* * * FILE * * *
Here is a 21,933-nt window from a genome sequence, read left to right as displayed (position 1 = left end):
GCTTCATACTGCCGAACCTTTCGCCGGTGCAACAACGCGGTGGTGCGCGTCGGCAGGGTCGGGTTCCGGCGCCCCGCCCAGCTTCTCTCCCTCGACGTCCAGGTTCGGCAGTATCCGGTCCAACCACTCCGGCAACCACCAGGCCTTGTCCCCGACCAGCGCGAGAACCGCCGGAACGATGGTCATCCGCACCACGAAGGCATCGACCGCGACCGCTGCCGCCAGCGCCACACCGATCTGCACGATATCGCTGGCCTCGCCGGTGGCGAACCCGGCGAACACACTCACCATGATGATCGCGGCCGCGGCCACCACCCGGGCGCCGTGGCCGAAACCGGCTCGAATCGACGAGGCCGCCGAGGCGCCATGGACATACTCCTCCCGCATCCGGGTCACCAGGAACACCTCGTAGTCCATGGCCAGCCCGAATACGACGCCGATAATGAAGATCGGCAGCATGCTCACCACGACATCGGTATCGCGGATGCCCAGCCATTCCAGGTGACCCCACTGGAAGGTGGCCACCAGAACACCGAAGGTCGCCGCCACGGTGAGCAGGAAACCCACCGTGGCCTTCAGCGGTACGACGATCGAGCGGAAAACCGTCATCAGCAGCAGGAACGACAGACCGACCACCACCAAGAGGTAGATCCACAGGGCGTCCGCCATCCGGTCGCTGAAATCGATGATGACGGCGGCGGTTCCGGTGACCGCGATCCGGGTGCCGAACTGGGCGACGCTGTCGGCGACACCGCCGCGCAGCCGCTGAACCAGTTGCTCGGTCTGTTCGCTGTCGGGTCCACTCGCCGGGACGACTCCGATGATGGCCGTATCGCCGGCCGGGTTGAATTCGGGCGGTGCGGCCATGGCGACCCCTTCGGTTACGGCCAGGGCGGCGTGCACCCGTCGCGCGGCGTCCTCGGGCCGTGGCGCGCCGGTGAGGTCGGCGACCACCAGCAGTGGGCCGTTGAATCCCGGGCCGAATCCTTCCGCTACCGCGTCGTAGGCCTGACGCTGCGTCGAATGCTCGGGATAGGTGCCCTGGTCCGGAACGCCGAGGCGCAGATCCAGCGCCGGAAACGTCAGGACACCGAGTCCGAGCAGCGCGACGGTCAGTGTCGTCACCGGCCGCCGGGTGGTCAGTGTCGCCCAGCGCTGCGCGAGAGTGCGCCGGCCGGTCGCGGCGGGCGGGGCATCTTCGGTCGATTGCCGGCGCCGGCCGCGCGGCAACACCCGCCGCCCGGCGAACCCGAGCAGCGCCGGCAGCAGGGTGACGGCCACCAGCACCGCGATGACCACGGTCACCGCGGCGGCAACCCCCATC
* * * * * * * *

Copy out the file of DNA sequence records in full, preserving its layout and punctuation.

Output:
Here is a 21,933-nt window from a genome sequence, read left to right as displayed (position 1 = left end):
GCTTCATACTGCCGAACCTTTCGCCGGTGCAACAACGCGGTGGTGCGCGTCGGCAGGGTCGGGTTCCGGCGCCCCGCCCAGCTTCTCTCCCTCGACGTCCAGGTTCGGCAGTATCCGGTCCAACCACTCCGGCAACCACCAGGCCTTGTCCCCGACCAGCGCGAGAACCGCCGGAACGATGGTCATCCGCACCACGAAGGCATCGACCGCGACCGCTGCCGCCAGCGCCACACCGATCTGCACGATATCGCTGGCCTCGCCGGTGGCGAACCCGGCGAACACACTCACCATGATGATCGCGGCCGCGGCCACCACCCGGGCGCCGTGGCCGAAACCGGCTCGAATCGACGAGGCCGCCGAGGCGCCATGGACATACTCCTCCCGCATCCGGGTCACCAGGAACACCTCGTAGTCCATGGCCAGCCCGAATACGACGCCGATAATGAAGATCGGCAGCATGCTCACCACGACATCGGTATCGCGGATGCCCAGCCATTCCAGGTGACCCCACTGGAAGGTGGCCACCAGAACACCGAAGGTCGCCGCCACGGTGAGCAGGAAACCCACCGTGGCCTTCAGCGGTACGACGATCGAGCGGAAAACCGTCATCAGCAGCAGGAACGACAGACCGACCACCACCAAGAGGTAGATCCACAGGGCGTCCGCCATCCGGTCGCTGAAATCGATGATGACGGCGGCGGTTCCGGTGACCGCGATCCGGGTGCCGAACTGGGCGACGCTGTCGGCGACACCGCCGCGCAGCCGCTGAACCAGTTGCTCGGTCTGTTCGCTGTCGGGTCCACTCGCCGGGACGACTCCGATGATGGCCGTATCGCCGGCCGGGTTGAATTCGGGCGGTGCGGCCATGGCGACCCCTTCGGTTACGGCCAGGGCGGCGTGCACCCGTCGCGCGGCGTCCTCGGGCCGTGGCGCGCCGGTGAGGTCGGCGACCACCAGCAGTGGGCCGTTGAATCCCGGGCCGAATCCTTCCGCTACCGCGTCGTAGGCCTGACGCTGCGTCGAATGCTCGGGATAGGTGCCCTGGTCCGGAACGCCGAGGCGCAGATCCAGCGCCGGAAACGTCAGGACACCGAGTCCGAGCAGCGCGACGGTCAGTGTCGTCACCGGCCGCCGGGTGGTCAGTGTCGCCCAGCGCTGCGCGAGAGTGCGCCGGCCGGTCGCGGCGGGCGGGGCATCTTCGGTCGATTGCCGGCGCCGGCCGCGCGGCAACACCCGCCGCCCGGCGAACCCGAGCAGCGCCGGCAGCAGGGTGACGGCCACCAGCACCGCGATGACCACGGTCACCGCGGCGGCAACCCCCATC